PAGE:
In 1985, a dragonfly landed on Ruary Mackenzie Dodds. Up until this time, he had never had much interest in insects, but so astonished and bewitched was he by "this beautiful" insect which had landed on his shirt, that he decided to find out more about dragonflies and in time that led to the founding of The Dragonfly Project to enthuse and educate people about dragonflies. In August 2013, Ruary 'handed over the baton' of the Dragonfly Project to The British Dragonfly Society who will continue this work alongside their own work to conserve dragonflies and their wetland habitats, but Ruary's eagerness to share his enthusiasm for these insects continues "I don't know what it is about dragonflies ... they absolutely electrify me ... I get so excited when I see them in the air". In this programme, Ruary searches for dragonflies and their larvae amongst the reeds and watery places of Wicken Fen in Cambridgeshire and offers a fascinating insight into their lives. He's not disappointed there are common and ruddy darters, as well as brown and migrant hawkers darting, dashing and hovering over the reeds, or ovipositing their eggs in the water. Robin Wootton describes their extraordinary versatility; "They really have all the capabilities of a helicopter but they do it much quicker" and Milly Sharkey reveals how these insects can see colour and polarised light, even underwater in the larval stage; an advantage in a murky pond. Dragonflies can be traced back in the fossil record over 300 million years, and yet we still have much to learn about these 'Horse Stingers' and 'Devils Darning Needles' as they were once called, being falsely believed to sting or bite, when instead they are quite harmless. Just 'like a little piece of flying crystal' says Ruary.
Producer Sarah Blunt.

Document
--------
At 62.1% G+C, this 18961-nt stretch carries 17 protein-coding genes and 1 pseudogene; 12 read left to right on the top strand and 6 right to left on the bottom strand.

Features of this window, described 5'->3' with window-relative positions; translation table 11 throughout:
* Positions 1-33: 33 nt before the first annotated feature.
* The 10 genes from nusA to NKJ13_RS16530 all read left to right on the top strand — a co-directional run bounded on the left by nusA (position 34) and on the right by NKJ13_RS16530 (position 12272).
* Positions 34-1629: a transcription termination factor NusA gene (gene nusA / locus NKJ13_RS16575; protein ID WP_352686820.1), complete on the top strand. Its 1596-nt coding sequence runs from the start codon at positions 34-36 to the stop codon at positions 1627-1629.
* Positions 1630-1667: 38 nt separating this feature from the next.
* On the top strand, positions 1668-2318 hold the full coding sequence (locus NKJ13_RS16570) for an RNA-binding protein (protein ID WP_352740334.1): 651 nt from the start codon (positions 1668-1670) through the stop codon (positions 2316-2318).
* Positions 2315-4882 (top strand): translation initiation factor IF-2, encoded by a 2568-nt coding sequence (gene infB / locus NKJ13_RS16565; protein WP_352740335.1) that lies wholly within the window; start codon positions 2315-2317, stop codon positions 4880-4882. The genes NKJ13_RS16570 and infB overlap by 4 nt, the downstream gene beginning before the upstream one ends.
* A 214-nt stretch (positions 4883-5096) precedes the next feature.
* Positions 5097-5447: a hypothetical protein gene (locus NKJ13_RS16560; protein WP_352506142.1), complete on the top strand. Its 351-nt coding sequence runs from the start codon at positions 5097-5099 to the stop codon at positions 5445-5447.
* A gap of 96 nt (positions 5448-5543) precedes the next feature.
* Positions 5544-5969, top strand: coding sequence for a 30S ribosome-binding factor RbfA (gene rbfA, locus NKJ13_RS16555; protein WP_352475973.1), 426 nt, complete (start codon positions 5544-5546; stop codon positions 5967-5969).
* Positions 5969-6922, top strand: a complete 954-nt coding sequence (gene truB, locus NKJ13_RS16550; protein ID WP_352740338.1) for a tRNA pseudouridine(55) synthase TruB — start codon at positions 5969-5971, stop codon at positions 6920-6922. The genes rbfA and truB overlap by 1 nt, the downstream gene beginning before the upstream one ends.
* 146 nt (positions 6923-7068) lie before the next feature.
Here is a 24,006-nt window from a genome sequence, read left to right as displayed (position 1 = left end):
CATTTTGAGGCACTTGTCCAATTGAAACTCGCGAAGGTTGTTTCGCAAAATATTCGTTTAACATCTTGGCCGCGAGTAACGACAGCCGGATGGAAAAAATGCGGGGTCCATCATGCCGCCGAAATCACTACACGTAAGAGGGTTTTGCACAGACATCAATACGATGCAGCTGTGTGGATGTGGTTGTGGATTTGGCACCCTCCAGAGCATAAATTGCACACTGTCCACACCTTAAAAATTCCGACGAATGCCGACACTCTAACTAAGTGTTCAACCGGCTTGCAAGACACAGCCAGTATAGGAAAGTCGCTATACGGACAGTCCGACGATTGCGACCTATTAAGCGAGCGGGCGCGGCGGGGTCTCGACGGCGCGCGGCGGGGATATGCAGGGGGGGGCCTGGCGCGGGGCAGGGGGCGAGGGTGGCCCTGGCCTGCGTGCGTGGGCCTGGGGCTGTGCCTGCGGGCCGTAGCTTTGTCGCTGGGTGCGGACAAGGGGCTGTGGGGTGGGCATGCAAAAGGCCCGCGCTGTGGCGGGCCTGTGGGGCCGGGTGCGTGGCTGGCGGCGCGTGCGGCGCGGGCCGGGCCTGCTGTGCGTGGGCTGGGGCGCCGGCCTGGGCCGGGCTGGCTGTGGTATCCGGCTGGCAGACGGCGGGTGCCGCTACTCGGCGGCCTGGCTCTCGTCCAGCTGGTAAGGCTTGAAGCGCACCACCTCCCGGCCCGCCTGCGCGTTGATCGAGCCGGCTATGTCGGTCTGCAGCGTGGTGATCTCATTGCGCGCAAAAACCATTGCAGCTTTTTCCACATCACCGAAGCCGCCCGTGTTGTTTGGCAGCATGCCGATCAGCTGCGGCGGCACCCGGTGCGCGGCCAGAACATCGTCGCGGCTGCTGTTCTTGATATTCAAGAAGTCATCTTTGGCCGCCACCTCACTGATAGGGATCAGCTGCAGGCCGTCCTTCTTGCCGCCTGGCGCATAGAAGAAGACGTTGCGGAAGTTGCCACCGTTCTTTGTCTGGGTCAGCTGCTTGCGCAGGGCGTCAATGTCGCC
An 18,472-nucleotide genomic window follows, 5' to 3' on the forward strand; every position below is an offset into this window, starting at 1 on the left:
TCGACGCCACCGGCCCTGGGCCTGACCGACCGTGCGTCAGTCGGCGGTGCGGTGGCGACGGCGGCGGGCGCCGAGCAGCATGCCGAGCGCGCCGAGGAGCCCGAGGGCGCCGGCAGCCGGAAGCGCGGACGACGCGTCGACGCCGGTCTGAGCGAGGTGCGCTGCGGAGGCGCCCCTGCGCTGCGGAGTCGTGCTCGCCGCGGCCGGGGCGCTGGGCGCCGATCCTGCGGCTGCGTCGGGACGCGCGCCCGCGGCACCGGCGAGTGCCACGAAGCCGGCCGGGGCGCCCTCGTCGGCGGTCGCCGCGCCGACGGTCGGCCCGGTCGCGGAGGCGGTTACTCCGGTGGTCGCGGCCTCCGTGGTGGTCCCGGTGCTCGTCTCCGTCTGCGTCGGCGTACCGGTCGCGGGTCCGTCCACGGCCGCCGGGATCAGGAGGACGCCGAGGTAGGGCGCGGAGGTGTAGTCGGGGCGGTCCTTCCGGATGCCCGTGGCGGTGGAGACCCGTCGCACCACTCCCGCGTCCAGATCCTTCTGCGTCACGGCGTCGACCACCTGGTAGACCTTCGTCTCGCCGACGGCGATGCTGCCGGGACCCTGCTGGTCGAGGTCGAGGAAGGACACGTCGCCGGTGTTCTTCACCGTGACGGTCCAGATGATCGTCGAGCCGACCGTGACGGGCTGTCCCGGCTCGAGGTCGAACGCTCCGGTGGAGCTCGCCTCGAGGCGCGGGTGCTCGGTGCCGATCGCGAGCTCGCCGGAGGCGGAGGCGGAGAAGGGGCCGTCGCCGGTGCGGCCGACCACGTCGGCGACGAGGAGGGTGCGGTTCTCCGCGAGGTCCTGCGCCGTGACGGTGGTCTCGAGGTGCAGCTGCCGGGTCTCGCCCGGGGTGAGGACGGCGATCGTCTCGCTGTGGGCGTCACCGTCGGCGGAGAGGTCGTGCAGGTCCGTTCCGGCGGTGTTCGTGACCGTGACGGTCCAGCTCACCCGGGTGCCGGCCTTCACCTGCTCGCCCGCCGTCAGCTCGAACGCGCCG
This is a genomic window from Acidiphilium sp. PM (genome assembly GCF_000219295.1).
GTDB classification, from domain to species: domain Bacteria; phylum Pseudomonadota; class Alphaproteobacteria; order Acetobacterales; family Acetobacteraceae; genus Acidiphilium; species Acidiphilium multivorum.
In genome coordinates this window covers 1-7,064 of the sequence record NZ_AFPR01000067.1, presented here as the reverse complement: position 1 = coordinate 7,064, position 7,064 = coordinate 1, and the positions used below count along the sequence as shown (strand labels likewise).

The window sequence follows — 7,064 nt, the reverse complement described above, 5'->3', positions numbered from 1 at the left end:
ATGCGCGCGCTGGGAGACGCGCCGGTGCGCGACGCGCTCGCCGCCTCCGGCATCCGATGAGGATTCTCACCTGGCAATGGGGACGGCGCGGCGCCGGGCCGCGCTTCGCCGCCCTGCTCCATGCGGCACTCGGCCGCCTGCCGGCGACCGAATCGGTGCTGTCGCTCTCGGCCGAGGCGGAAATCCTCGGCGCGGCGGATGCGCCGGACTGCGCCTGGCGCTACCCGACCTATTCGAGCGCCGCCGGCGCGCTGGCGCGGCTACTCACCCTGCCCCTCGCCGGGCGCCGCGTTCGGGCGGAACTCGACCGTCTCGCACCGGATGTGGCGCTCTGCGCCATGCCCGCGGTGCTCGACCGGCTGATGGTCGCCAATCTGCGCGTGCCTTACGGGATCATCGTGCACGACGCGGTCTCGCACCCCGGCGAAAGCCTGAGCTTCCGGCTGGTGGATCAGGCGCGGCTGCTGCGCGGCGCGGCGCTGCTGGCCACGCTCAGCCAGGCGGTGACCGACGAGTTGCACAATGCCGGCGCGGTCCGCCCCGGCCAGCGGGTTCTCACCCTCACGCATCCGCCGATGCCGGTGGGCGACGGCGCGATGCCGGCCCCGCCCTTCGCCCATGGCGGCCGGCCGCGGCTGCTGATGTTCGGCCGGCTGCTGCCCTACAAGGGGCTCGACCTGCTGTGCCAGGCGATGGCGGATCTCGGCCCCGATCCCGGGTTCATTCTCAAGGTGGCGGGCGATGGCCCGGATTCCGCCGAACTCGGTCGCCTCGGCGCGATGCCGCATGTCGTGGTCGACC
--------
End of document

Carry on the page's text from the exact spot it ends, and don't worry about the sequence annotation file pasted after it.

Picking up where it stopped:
MON 21:30 Start the Week (b03whpls)
[Repeat of broadcast at 09:00 today]

MON 21:58 Weather (b03w6wkb)
The latest weather forecast.

MON 22:00 The World Tonight (b03wpf5f)
Russia tells the UN Security Council its troops were invited into Crimea by the ousted Ukrainian leader, Viktor Yanukovych. Andrew Hosken reports from Kharkiv, close to Ukraine's eastern border with Russia. And as President Obama says Moscow is "on the wrong side of history", we hear a German and a Russian view.

The murder trial of Oscar Pistorius opens in South Africa. Analysis of the Kunming massacre in China. Mountaineer Alan Hinkes speaks to us about new regulations on rubbish on Everest. And French plans for the underground burial of nuclear waste.

Presented by Carolyn Quin.

MON 22:45 Book at Bedtime (b03wpfcd)
Lynne Truss - Cat Out of Hell

Episode 1

By acclaimed storyteller Lynne Truss, author of the bestselling Eats, Shoots and Leaves, the mysterious tale of a cat with nine lives. And a relationship as ancient as time itself and just as powerful.

The scene - an isolated cottage on the coast, on a stormy evening. Inside, Alec a recently bereaved widower and his dog. To pass the time Alec explores the contents of a folder of documents emailed to him by an acquaintance at the library where he used to work. What he discovers is an extraordinary story that will change his life forever.

Reader: Mike Grady
Abridger: Jeremy Osborne

Producer: Karen Rose
A Sweet Talk production for BBC Radio 4.

MON 23:00 Short Cuts (b03brkdq)
Series 4


Josie Long presents a series of short documentaries about keeping quiet, being lost for words and complete silence.

From the crushing silence after a musician's mistake to the tense hush that surrounds two teenage boys as they hide inches from their headmaster in an oversized box - tales of attempts to keep quiet and the struggle to raise your voice.

The items featured in the programme are:

Feat. Kate Adie
Produced by Sara Parker

Feat. Kester Brewin

Sailing By
Feat. Pete Long and Diana Speed
Produced by Leo Hornak

Nobody Else Can Hear It
Feat. Jack Davidson
Produced by Hana Walker-Brown

Hearing Voices
Feat. Kate Adie
Produced by Sara Parker

El's Story
Produced by Natalie Kestecher
Originally broadcast in 'Stories of Silence' on ABC

Series Producer: Eleanor McDowall
A Falling Tree production for BBC Radio 4.

MON 23:30 Today in Parliament (b03x3wkp)
The Communities Secretary gives a warning that flood waters could affect parts of the country for months to come.

The Mayor of London, Boris Johnson, calls for the power to revalue council tax bands.

MPs demand that landlords be forced to install smoke alarms in rented properties.

A committee hears tales of travel woe from residents of the Isles of Scilly.